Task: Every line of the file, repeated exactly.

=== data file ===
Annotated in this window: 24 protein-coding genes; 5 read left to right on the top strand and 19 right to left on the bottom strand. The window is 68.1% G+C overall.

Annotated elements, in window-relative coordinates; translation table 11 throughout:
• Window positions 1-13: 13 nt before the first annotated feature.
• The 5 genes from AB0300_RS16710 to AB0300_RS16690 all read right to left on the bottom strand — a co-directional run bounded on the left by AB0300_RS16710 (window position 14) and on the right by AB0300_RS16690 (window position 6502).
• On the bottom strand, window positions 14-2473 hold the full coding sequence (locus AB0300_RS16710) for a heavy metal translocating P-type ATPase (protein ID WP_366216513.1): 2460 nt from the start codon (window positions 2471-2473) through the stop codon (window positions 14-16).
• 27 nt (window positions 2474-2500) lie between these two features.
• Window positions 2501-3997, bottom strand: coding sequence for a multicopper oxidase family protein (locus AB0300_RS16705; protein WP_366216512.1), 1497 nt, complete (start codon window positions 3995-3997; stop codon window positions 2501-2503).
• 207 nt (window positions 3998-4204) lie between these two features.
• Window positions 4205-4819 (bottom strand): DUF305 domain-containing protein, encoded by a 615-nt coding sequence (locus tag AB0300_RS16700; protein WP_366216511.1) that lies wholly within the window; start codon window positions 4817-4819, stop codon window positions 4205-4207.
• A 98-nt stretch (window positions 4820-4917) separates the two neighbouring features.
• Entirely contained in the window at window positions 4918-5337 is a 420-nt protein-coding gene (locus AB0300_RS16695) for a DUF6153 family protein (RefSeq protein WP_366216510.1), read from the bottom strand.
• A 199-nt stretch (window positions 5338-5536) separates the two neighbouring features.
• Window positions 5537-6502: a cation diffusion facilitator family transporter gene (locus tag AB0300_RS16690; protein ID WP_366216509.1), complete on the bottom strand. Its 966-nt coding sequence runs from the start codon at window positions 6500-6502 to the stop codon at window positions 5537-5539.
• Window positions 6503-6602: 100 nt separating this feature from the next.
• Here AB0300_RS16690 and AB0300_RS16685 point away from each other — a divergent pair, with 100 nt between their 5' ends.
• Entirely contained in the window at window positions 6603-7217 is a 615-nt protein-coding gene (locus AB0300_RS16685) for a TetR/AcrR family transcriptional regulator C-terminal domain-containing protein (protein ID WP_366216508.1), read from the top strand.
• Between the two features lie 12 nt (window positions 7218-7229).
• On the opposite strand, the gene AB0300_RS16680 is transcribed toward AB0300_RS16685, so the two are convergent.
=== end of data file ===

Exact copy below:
Annotated in this window: 24 protein-coding genes; 5 read left to right on the top strand and 19 right to left on the bottom strand. The window is 68.1% G+C overall.

Annotated elements, in window-relative coordinates; translation table 11 throughout:
• Window positions 1-13: 13 nt before the first annotated feature.
• The 5 genes from AB0300_RS16710 to AB0300_RS16690 all read right to left on the bottom strand — a co-directional run bounded on the left by AB0300_RS16710 (window position 14) and on the right by AB0300_RS16690 (window position 6502).
• On the bottom strand, window positions 14-2473 hold the full coding sequence (locus AB0300_RS16710) for a heavy metal translocating P-type ATPase (protein ID WP_366216513.1): 2460 nt from the start codon (window positions 2471-2473) through the stop codon (window positions 14-16).
• 27 nt (window positions 2474-2500) lie between these two features.
• Window positions 2501-3997, bottom strand: coding sequence for a multicopper oxidase family protein (locus AB0300_RS16705; protein WP_366216512.1), 1497 nt, complete (start codon window positions 3995-3997; stop codon window positions 2501-2503).
• 207 nt (window positions 3998-4204) lie between these two features.
• Window positions 4205-4819 (bottom strand): DUF305 domain-containing protein, encoded by a 615-nt coding sequence (locus tag AB0300_RS16700; protein WP_366216511.1) that lies wholly within the window; start codon window positions 4817-4819, stop codon window positions 4205-4207.
• A 98-nt stretch (window positions 4820-4917) separates the two neighbouring features.
• Entirely contained in the window at window positions 4918-5337 is a 420-nt protein-coding gene (locus AB0300_RS16695) for a DUF6153 family protein (RefSeq protein WP_366216510.1), read from the bottom strand.
• A 199-nt stretch (window positions 5338-5536) separates the two neighbouring features.
• Window positions 5537-6502: a cation diffusion facilitator family transporter gene (locus tag AB0300_RS16690; protein ID WP_366216509.1), complete on the bottom strand. Its 966-nt coding sequence runs from the start codon at window positions 6500-6502 to the stop codon at window positions 5537-5539.
• Window positions 6503-6602: 100 nt separating this feature from the next.
• Here AB0300_RS16690 and AB0300_RS16685 point away from each other — a divergent pair, with 100 nt between their 5' ends.
• Entirely contained in the window at window positions 6603-7217 is a 615-nt protein-coding gene (locus AB0300_RS16685) for a TetR/AcrR family transcriptional regulator C-terminal domain-containing protein (protein ID WP_366216508.1), read from the top strand.
• Between the two features lie 12 nt (window positions 7218-7229).
• On the opposite strand, the gene AB0300_RS16680 is transcribed toward AB0300_RS16685, so the two are convergent.